Horrible muddy weather yesterday and the same again today. A sort of thick mist filled the air, not substantial enough to be called rain but effective at wetting one's person, and depressing one's soul. I long for some warmth and some sunshine. I did nothing all day but prepare to depart for Menton. 

Of course I had a list. I am one of those people who cannot proceed in the absence of a list. Whenever I have some scheme in prospect the first thing I do is to make a list. I like to have it handy, by me, so as to be able to add or subtract as my inclinations develop. To be honest I cannot understand how others manage without lists. I have come across people (men and women) who assert that they would rather die than waste time making lists. Needless to say they generally turn out to be the same people who find themselves missing some essential item. And who do they then turn to? In the face of repeated experience they are generally incorrigible.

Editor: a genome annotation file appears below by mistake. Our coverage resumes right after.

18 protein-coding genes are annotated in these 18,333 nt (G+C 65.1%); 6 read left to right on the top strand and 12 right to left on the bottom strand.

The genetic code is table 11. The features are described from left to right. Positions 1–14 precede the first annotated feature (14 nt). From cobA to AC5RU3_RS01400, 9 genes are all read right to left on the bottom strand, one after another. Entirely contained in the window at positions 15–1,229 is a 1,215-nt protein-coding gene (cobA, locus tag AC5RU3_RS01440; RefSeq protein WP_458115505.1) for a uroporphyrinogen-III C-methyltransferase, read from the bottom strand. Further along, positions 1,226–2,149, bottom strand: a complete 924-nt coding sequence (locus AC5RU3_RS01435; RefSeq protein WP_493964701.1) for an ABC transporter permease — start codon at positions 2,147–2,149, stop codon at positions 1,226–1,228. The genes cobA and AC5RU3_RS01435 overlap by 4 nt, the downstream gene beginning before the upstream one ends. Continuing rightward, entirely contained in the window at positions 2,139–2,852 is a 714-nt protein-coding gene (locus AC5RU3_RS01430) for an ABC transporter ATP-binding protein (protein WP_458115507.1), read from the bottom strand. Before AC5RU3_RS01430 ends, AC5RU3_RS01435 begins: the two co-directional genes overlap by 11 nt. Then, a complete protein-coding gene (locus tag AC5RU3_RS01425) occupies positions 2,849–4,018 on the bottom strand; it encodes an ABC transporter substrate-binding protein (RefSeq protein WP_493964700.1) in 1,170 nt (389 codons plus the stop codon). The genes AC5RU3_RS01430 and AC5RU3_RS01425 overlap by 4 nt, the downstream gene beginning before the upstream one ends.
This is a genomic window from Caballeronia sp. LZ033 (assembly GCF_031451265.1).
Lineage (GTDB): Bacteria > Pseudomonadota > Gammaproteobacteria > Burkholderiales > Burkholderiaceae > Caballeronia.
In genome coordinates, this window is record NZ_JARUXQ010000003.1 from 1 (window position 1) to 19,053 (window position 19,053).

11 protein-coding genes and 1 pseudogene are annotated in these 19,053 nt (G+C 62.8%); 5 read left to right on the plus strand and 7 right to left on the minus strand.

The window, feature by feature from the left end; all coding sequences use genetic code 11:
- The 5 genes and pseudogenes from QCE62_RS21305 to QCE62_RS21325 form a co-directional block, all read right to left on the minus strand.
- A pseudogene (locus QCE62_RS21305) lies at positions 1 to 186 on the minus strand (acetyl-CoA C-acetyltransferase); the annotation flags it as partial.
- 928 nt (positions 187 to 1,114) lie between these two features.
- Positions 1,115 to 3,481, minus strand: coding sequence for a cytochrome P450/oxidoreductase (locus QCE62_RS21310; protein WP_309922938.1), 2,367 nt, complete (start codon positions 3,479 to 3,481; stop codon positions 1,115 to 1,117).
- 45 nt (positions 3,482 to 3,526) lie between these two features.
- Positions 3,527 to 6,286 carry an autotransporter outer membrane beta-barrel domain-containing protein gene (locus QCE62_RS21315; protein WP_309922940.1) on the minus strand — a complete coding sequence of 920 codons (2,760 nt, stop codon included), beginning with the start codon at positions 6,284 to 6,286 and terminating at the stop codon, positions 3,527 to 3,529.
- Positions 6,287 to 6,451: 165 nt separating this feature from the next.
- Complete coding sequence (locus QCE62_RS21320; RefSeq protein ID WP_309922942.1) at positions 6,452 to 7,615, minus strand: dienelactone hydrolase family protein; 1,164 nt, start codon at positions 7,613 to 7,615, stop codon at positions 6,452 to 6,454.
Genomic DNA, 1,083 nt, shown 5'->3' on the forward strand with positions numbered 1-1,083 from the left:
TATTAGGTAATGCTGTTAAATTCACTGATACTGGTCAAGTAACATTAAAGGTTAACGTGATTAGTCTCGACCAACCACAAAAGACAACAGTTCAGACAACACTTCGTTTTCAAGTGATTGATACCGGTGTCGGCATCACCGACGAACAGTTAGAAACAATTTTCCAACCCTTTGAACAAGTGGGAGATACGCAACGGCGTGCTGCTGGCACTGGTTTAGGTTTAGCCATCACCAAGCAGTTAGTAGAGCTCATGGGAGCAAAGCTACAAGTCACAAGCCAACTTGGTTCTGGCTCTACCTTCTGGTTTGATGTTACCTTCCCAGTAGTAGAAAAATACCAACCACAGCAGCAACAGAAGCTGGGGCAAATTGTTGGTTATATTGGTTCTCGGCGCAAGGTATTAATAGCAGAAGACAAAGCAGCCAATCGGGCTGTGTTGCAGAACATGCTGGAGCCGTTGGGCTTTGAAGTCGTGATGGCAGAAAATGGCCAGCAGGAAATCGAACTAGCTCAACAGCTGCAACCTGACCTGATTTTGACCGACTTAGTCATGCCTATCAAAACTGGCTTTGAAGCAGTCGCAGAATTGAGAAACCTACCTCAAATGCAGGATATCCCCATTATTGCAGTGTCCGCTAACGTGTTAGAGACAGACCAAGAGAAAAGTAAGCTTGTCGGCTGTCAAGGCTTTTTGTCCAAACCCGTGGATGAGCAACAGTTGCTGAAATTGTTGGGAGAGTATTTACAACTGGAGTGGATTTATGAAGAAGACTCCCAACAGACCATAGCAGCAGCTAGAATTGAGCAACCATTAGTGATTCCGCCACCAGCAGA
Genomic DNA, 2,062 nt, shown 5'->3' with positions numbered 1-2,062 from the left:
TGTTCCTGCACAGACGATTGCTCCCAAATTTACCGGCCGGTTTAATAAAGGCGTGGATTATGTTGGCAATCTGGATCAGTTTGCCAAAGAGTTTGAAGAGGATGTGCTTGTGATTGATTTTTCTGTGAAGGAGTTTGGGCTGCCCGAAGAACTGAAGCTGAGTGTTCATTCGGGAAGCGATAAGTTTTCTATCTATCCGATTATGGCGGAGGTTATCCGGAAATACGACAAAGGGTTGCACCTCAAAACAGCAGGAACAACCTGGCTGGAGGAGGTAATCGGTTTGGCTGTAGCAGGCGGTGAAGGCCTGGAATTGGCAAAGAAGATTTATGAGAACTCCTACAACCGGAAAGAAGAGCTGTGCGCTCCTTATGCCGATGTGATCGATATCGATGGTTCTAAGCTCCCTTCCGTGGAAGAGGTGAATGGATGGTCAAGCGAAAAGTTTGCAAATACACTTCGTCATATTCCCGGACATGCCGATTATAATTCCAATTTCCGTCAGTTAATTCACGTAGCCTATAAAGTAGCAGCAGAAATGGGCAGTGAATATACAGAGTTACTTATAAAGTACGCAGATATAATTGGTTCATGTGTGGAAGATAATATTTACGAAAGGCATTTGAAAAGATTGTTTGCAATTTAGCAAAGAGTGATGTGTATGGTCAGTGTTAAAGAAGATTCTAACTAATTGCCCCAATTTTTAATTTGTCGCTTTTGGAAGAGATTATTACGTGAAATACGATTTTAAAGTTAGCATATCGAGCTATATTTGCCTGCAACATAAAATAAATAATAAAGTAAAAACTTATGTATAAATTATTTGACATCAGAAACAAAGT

I bought two Stevensons recently and have read a lot of "Island Nights". Good sound work, but, strictly judged, decidedly mediocre - though marked by the most charming justice of 'values' as they say in painting. I am in need of a really 'good' book to read and have failed to find one, not for want of trying. Of course I could re-read something I know to be first-rate, but I have a desire for something new and exciting. This is symptomatic I think of a general staleness which I hope this working holiday will dissipate.

Saturday, 12 January 2019

Change afoot

Saturday, January 12th., Cadogan Square, London.